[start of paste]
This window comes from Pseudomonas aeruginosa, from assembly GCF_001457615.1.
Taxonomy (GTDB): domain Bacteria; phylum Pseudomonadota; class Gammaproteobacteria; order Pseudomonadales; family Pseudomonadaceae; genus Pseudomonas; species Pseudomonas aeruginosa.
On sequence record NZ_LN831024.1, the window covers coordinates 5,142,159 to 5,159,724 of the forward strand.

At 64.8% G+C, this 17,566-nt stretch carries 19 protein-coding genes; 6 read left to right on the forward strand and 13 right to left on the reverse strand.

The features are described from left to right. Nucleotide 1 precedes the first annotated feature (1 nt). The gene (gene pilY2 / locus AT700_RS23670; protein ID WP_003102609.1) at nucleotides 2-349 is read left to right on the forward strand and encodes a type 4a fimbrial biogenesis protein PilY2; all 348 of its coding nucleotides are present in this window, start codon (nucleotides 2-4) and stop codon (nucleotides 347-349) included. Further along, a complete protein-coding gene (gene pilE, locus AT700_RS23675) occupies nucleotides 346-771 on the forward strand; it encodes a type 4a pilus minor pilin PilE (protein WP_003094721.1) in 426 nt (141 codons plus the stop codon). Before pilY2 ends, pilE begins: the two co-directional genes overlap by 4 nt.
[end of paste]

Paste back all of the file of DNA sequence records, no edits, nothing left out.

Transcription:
This window comes from Pseudomonas aeruginosa, from assembly GCF_001457615.1.
Taxonomy (GTDB): domain Bacteria; phylum Pseudomonadota; class Gammaproteobacteria; order Pseudomonadales; family Pseudomonadaceae; genus Pseudomonas; species Pseudomonas aeruginosa.
On sequence record NZ_LN831024.1, the window covers coordinates 5,142,159 to 5,159,724 of the forward strand.

At 64.8% G+C, this 17,566-nt stretch carries 19 protein-coding genes; 6 read left to right on the forward strand and 13 right to left on the reverse strand.

The features are described from left to right. Nucleotide 1 precedes the first annotated feature (1 nt). The gene (gene pilY2 / locus AT700_RS23670; protein ID WP_003102609.1) at nucleotides 2-349 is read left to right on the forward strand and encodes a type 4a fimbrial biogenesis protein PilY2; all 348 of its coding nucleotides are present in this window, start codon (nucleotides 2-4) and stop codon (nucleotides 347-349) included. Further along, a complete protein-coding gene (gene pilE, locus AT700_RS23675) occupies nucleotides 346-771 on the forward strand; it encodes a type 4a pilus minor pilin PilE (protein WP_003094721.1) in 426 nt (141 codons plus the stop codon). Before pilY2 ends, pilE begins: the two co-directional genes overlap by 4 nt.